Every time I resume my exercise regimen–running and weight-training–after having let it lapse awhile, I remember just how much I love to sweat it out and push my body to the limit. By the end of a rigorous session, I’m totally high-fiving myself. (And enjoying a blissful post-workout surge in testosterone.)
If you regularly exercise or play sports–or you plan to start (or restart) a workout regimen or sport at some point–you may wonder if your monthly cycle can impact how difficult it is to do.
Well, surprise, surprise, there’s a bunch of research on that very topic!
Today, let’s focus on exercise, sports and your period:
A lot of people presume that during menstruation, it’s more difficult to push yourself physically. This isn’t exactly the case. Here’s why:
In several studies (including this one and this one), researchers have found that if you’ve already developed a consistent workout or sports routine, you’re not only likely to continue exercising and playing throughout your period, you probably won’t feel it’s any more difficult to do than at other phases of your cycle. (The exception is women who have abnormally heavy menstrual bleeding or severe cramps, which, let’s face it, could hobble The Incredible Hulk under the right circumstances.)
As the researchers explain, steady long-term training helps you override a period-related slowdown so it’s easier to stick to your workout or sports routine no matter what’s going on downstairs.
This is not the case, however, with women who are just starting a new workout routine or beginning a new sport.
If you’ve gone from couch-surfing to taking your first class at Fat Blasting Boot Camp or your first tennis lesson and you’ve got your period, 2011 research in the Journal of Women’s Health shows you may feel it’s a bit more tiring and painful to do.
The problem is that low estrogen plus period-related discomfort is sapping your oomph and making you more sensitive to exercise-related aches.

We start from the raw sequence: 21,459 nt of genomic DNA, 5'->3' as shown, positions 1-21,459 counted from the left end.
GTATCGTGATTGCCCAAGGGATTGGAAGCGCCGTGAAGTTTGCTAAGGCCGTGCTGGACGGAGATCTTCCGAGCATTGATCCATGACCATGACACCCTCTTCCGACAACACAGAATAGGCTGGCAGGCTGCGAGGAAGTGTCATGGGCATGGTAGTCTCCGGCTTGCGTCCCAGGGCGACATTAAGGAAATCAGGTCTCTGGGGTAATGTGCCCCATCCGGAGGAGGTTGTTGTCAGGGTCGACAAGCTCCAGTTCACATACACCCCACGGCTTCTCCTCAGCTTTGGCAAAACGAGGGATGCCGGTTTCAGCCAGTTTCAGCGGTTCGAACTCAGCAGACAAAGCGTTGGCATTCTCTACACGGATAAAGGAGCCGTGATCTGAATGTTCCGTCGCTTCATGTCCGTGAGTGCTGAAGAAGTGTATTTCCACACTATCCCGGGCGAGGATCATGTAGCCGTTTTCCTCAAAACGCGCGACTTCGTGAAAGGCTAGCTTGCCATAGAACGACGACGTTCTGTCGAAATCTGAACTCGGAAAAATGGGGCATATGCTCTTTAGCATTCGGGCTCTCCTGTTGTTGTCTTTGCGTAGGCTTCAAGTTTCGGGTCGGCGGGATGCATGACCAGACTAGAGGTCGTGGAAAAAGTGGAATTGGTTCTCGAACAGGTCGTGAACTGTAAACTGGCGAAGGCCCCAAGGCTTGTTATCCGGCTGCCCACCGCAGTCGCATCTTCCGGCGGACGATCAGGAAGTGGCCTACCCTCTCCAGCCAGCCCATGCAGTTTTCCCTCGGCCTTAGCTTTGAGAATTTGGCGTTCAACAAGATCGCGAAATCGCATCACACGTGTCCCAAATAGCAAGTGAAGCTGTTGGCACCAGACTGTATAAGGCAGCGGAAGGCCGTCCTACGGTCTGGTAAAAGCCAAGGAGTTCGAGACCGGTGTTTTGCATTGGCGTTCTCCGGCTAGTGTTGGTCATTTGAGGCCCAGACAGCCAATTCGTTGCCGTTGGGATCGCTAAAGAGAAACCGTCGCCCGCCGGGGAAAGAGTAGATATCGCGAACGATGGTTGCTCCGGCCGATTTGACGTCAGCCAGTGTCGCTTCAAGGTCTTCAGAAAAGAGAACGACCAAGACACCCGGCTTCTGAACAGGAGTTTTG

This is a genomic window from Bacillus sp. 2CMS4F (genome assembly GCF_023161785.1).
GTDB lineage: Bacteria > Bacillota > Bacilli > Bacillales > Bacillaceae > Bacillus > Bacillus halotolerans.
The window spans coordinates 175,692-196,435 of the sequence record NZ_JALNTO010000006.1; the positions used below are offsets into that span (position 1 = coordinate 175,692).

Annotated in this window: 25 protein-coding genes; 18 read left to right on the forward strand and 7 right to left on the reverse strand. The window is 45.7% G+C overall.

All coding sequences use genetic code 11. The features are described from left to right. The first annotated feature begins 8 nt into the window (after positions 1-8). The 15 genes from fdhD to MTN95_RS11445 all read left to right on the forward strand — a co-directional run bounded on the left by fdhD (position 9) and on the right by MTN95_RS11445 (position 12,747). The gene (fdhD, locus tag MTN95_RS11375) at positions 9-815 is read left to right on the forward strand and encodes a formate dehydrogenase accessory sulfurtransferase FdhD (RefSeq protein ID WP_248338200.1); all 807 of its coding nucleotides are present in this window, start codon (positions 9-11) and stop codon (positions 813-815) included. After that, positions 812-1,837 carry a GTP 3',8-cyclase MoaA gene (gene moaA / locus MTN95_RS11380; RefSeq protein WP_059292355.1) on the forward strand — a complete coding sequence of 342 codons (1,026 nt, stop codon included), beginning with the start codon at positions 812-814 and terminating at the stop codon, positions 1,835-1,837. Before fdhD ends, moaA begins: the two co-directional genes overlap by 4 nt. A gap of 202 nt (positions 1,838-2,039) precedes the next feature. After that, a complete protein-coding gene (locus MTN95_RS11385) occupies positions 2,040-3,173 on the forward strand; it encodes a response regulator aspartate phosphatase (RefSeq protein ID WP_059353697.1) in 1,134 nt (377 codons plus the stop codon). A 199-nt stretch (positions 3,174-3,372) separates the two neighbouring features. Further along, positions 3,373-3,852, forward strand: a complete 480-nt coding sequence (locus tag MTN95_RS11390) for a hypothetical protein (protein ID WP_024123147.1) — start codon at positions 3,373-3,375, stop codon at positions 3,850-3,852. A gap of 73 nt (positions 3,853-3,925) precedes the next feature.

This is not an awesome combination for mustering motivation to make it to your second exercise class or sports training. So, if you’re launching a new workout or sports program after months, maybe years, of sporadic or no exercise, it may be better for you to schedule your launch date to coincide with the end of your period, which is also when estrogen has risen to more energizing, pain-reducing levels.
If you keep up your new routine, by the time your period rolls around the following cycle, you may have developed the kind of consistency that helps you work out or play your game without being bothered by menstrual-related tiredness and aches.
Bonus tip: Need more motivation to keep up your exercise or sports routine? If you’re using it to help lose weight to reach your optimal body mass index, then I’d like to remind you that your body burns up to 30% more fat during exercise throughout your entire Week 3 (which starts right after ovulation) and most of your Week 4 (your premenstrual week) thanks to the combination of progesterone and estrogen, which makes your body more efficient at burning fat as fuel.
And if you’re happy with your weight, well, then you get to eat just a little more during this phase with impunity.
Now that’s my kind of hormonal benefit!
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